At 97, John Hughes spends most of his time these days relaxing. He loves to read history books — he calls the Bible the “greatest” history book — and rarely turns on the TV.
“I guess the term would be milling around,” the longtime Santa Ana resident says with a laugh.
Hughes has earned his down time.
A fixture at St. Joseph Church, where he has been a parishioner since 1961 and until a few years ago was a familiar face at the 9 a.m. Sunday Mass, where for years he served as an usher, Hughes is a decorated military veteran and member of a rare and disappearing breed of American hero: a Pearl Harbor survivor.
Hughes was 22 and stationed at the air base Ewa Airfield on Oahu when, at 7:55 a.m. local time on Dec. 7, 1941, Japanese fighter planes attacked Pearl Harbor.
The infamous assault, that plunged the U.S. into World War II for four years, lasted less than two hours and killed more than 2,400. More than 1,000 people were wounded, and nearly 20 U.S. ships and 300 U.S. airplanes were damaged or destroyed.
Hughes, one of only about 2,000 Pearl Harbor survivors thought to still be alive out of a pool that once totaled 30,000, recently discussed that morning — one of the darkest in U.S. history — and why he believes it’s important to never forget that day, and how his faith has kept him strong.
“I have God to thank for getting me through the war safely, and I thank him for every new day,” Hughes says.
Hughes was 22 and a Marine Corps sergeant. He had just eaten breakfast when he noticed the morning newspaper had yet to arrive.
He went out to look for the delivery guy.
“Then, I saw a low-flying plane go by over the sugarcane, a plane with a red ball on the side, so I knew what that meant,” says Hughes, referring to the feared Japanese “Zero” fighter planes.
Word around Ewa Airfield for a while had been that the Japanese were up to something.
Now Hughes and his comrades were realizing all too vividly the horrors that were about to be unleashed on U.S. troops at Pearl Harbor.
Hughes ran to tell his fellow servicemen to break out the ammo because “the Japs have arrived.”
With Japanese Zeroes coming in low and strafing Ewa Airfield, Hughes concentrated on getting shots off at the attacking planes from his 1903 Springfield rifle.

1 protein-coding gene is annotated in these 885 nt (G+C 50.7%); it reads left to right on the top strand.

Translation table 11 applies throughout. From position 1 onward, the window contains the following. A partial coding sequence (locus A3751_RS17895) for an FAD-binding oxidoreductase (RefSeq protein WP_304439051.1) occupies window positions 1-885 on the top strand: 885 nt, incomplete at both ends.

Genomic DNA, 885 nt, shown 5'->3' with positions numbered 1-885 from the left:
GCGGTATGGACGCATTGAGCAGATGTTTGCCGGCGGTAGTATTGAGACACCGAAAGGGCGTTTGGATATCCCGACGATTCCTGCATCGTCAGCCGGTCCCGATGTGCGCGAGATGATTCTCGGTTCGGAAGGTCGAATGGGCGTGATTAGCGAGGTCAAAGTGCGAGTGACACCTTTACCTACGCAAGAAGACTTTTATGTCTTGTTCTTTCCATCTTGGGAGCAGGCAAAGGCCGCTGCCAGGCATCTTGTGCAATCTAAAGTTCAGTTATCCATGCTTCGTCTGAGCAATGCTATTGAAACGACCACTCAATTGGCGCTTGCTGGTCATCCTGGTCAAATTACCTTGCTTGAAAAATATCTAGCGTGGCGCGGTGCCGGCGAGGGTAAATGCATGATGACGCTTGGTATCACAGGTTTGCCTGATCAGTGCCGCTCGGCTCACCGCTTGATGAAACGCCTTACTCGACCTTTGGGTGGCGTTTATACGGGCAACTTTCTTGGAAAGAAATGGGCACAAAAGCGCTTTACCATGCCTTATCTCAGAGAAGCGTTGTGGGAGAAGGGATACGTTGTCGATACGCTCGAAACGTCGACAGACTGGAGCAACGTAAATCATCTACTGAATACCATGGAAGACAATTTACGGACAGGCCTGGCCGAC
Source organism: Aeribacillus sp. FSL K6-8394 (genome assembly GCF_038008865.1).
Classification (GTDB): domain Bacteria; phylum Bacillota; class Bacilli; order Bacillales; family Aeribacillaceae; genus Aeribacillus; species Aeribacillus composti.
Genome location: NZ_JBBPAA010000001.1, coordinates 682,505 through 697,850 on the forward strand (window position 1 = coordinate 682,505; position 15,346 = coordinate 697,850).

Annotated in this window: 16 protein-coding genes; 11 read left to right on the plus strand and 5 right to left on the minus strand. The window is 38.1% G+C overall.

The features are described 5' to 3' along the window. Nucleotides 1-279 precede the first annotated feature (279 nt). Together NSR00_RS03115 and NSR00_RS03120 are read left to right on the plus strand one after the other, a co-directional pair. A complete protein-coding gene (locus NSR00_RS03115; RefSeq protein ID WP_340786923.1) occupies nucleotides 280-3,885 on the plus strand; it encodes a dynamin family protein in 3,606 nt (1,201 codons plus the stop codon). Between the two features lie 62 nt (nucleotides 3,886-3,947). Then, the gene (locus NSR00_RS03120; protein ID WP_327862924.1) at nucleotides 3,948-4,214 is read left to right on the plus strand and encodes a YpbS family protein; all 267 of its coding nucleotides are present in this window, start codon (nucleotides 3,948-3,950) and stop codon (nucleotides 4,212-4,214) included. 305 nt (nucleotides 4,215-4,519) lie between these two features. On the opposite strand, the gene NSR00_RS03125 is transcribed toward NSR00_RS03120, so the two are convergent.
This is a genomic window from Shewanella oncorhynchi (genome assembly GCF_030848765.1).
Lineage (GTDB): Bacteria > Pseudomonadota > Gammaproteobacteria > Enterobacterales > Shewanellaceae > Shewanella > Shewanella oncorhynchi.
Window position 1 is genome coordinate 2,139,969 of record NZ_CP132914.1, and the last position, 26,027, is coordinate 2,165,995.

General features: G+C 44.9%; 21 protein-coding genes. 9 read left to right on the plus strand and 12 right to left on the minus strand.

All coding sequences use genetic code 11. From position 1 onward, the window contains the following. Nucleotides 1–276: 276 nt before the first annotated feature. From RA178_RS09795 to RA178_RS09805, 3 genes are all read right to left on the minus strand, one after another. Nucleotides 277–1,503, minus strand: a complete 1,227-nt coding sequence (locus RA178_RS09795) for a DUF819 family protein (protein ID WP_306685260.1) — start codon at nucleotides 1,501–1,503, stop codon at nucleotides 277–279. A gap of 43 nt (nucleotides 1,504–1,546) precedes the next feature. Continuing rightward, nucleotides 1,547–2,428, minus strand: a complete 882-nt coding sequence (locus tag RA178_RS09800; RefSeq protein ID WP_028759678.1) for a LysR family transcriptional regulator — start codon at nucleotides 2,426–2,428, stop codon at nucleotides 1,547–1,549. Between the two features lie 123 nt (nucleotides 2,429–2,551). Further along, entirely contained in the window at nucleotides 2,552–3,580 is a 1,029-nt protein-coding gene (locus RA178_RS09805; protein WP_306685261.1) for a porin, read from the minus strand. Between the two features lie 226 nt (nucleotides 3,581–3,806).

He and others then pushed airplanes away that weren’t on fire to keep them from getting damaged by the U.S. planes that already were smoldering.
“We lost 30 or so planes — they were totally destroyed — and the rest were damaged,” Hughes recalled. “We didn’t have one that wasn’t damaged. It was a pretty big deal on their [Japanese] part. They did a really effective job.”
Four of Hughes fellow Marines died at Ewa that morning.
Did Hughes ever feel in danger?
“I recall feeling I could be shot, yes, but I wasn’t worried about it,” Hughes said. “My job was shooting. I didn’t have time to be afraid. I just did my job.”
After the attack, Hughes and others cleaned up the mess.
“When we saw the massive loss at Pearl Harbor, we were devastated, saddened and irate,” Hughes said. “It was a mixture of strong emotions all together.”
As Hughes sees it, he and other U.S. servicemen were just doing their jobs that day.
“I don’t think I was a hero,” Hughes said. “I did was I was supposed to do.”
Hughes went on to a distinguished military career that ended in 1964 after 27 years of service.
A combat pilot, Hughes ended up flying more than 150 dive-bombing missions during his multiple tours in the South Pacific during WWII and the Korean War, where he also flew helicopters as a member of a medical EVACS team.
His numerous military commendations include the Distinguished Flying Cross.
After retiring from the Marines Corps, Hughes managed a liquor store in Santa Ana while he and his wife, Mary, raised five children.
Hughes stopped working in 1981, at age 62. Mary died in 1992 at age 72.
Hughes recently returned from Hawaii after attending, with several relatives, ceremonies marking the 75th anniversary of the attack on Pearl Harbor.
“It’s always good going out there,” he said. “It was a great trip.”
Ewa Airfield was added to the National Register of Historic Places in May 2016.
Hughes turns 98 on Feb. 8. He attributes his long life, in part, to lifting weights for several years.
Since Hughes has outlived most of his contemporaries, most parishioners at St. Joseph Church in Santa Ana have no clue they have a Pearl Harbor survivor in their midst.
“To the younger people today, World War II is like the Civil War was to me when I was a kid,” Hughes said. “I don’t think that young kids today really think about (Pearl Harbor). It’s history. It’s 75 years ago.”
But remember they should, Hughes said.
“It could happen again — not to say the Japanese (will attack), but someone else. Keep alert: That’s the main thing. And never take your freedom for granted.”